Mass. high court ruling a victory for due process, civil rights
Eva Millona testifies in support of the Safe Communities Act.
‘Nothing in the statutes or common law’ of the state allows police or court officers to hold people on civil immigration detainers.
BOSTON, July 24, 2017 – Today, the Massachusetts Supreme Judicial Court ruled that state officers – such as police, sheriffs and court officers – do not have the authority under state law to detain people on a civil immigration matter.
The case before the Court, SJC-12276, Sreynuon Lunn vs. Commonwealth, involved a man who was held on a voluntary civil detainer request from Immigration & Customs Enforcement (ICE) after being arrested but then having all charges against him dismissed.
The Court found that holding someone under such circumstances constitutes an arrest under state law. No federal law gives state officers the power to make such an arrest, and based on a detailed review, the Court concluded that “nothing in the statutes or common law of Massachusetts” does, either.
“We are very pleased by the Court’s decision,” said Eva A. Millona, executive director of MIRA. “It provides much-needed clarity for Massachusetts law enforcement at a time when they’re under a lot of pressure from the federal government to detain non-criminal immigrants and support deportation efforts.”
The Lunn decision highlights two key facts about immigration enforcement (emphasis added):
- While some immigration offenses, such as crossing the border illegally, are crimes, “Being present in the country illegally… is not by itself a crime. Illegal presence without more is only a civil violation.”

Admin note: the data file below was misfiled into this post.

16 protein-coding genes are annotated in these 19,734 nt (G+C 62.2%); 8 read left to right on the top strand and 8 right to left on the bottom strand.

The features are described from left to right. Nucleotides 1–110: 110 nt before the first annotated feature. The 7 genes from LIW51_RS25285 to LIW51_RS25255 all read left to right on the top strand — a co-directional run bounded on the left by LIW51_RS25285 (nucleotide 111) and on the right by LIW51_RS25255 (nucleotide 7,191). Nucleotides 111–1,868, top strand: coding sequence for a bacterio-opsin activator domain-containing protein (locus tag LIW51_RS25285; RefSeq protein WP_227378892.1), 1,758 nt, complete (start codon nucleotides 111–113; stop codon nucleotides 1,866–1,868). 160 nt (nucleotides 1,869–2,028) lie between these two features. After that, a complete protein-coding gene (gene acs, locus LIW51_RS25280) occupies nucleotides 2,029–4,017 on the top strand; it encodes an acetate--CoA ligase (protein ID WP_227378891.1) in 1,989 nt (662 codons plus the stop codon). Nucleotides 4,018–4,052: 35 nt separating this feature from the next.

- Federal immigration detainers “are simply requests … not commands, and they impose no mandatory obligations on the State authorities to which they are directed.” The Court noted that the U.S. Attorney had conceded that compliance with detainer requests is voluntary, adding that even if the federal government wanted to make it mandatory, “the Tenth Amendment likely would prevent it from doing so.”
“The Court reaffirmed what we’ve said all along: that immigration enforcement is a federal civil matter, and ICE detainers are voluntary, civil requests – not arrest warrants,” Millona said. “Those are the facts, and any discussion about how law enforcement interacts with ICE should start from those facts.”
A key provision of the Safe Communities Act, which clearly separates state and local law enforcement from federal immigration matters, would forbid holding people on the basis of a civil ICE detainer. Some legislators had said they wanted to see how the Lunn case was decided before proceeding with the bill.
“Now that the Court has resolved the civil detainer issue, we can focus on the many other benefits of passing the Safe Communities Act,” Millona said.
Along with barring law enforcement from holding people based on ICE civil detainers, the Safe Communities Act includes crucial due process provisions, to ensure that immigrants being questioned by ICE know they have a right to stay silent and to call a lawyer, for example.
The Safe Communities Act would also bar so-called 287(g) agreements between law enforcement agencies and ICE that deputize officers to enforce immigration law, at their agencies’ expense. Not only do such agreements shift costs from the federal government to state and local budgets; they also make immigrant communities fear police, undermining public safety.
“Today’s decision was a victory for immigrants and for all who value civil rights – but detainers are only part of the problem,” said Millona. “Now let’s get serious about passing the Safe Communities Act. We look forward to productive discussions at the State House in the coming weeks.”